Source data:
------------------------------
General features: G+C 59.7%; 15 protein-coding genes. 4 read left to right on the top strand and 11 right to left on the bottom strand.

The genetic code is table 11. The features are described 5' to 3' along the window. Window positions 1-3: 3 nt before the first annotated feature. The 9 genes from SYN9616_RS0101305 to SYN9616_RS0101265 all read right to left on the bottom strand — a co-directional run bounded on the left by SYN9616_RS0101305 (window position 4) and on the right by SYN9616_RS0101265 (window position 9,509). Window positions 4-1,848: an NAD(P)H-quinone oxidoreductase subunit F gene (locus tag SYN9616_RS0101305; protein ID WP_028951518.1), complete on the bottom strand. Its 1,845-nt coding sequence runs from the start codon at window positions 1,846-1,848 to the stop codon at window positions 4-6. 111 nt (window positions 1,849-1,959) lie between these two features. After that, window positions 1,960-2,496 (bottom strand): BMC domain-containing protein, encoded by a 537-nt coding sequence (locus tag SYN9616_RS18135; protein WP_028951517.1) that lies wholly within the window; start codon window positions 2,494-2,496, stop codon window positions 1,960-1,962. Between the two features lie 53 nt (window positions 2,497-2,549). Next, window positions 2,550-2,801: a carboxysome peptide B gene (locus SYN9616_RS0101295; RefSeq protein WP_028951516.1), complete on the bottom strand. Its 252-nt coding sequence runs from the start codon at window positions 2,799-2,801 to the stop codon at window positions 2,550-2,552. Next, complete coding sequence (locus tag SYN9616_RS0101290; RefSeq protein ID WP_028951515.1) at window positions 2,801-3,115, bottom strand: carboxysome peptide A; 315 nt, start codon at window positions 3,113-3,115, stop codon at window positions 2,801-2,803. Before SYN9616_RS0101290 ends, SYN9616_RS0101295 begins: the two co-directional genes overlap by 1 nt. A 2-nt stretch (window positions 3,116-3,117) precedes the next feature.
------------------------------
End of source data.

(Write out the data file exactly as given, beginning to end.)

General features: G+C 59.7%; 15 protein-coding genes. 4 read left to right on the top strand and 11 right to left on the bottom strand.

The genetic code is table 11. The features are described 5' to 3' along the window. Window positions 1-3: 3 nt before the first annotated feature. The 9 genes from SYN9616_RS0101305 to SYN9616_RS0101265 all read right to left on the bottom strand — a co-directional run bounded on the left by SYN9616_RS0101305 (window position 4) and on the right by SYN9616_RS0101265 (window position 9,509). Window positions 4-1,848: an NAD(P)H-quinone oxidoreductase subunit F gene (locus tag SYN9616_RS0101305; protein ID WP_028951518.1), complete on the bottom strand. Its 1,845-nt coding sequence runs from the start codon at window positions 1,846-1,848 to the stop codon at window positions 4-6. 111 nt (window positions 1,849-1,959) lie between these two features. After that, window positions 1,960-2,496 (bottom strand): BMC domain-containing protein, encoded by a 537-nt coding sequence (locus tag SYN9616_RS18135; protein WP_028951517.1) that lies wholly within the window; start codon window positions 2,494-2,496, stop codon window positions 1,960-1,962. Between the two features lie 53 nt (window positions 2,497-2,549). Next, window positions 2,550-2,801: a carboxysome peptide B gene (locus SYN9616_RS0101295; RefSeq protein WP_028951516.1), complete on the bottom strand. Its 252-nt coding sequence runs from the start codon at window positions 2,799-2,801 to the stop codon at window positions 2,550-2,552. Next, complete coding sequence (locus tag SYN9616_RS0101290; RefSeq protein ID WP_028951515.1) at window positions 2,801-3,115, bottom strand: carboxysome peptide A; 315 nt, start codon at window positions 3,113-3,115, stop codon at window positions 2,801-2,803. Before SYN9616_RS0101290 ends, SYN9616_RS0101295 begins: the two co-directional genes overlap by 1 nt. A 2-nt stretch (window positions 3,116-3,117) precedes the next feature.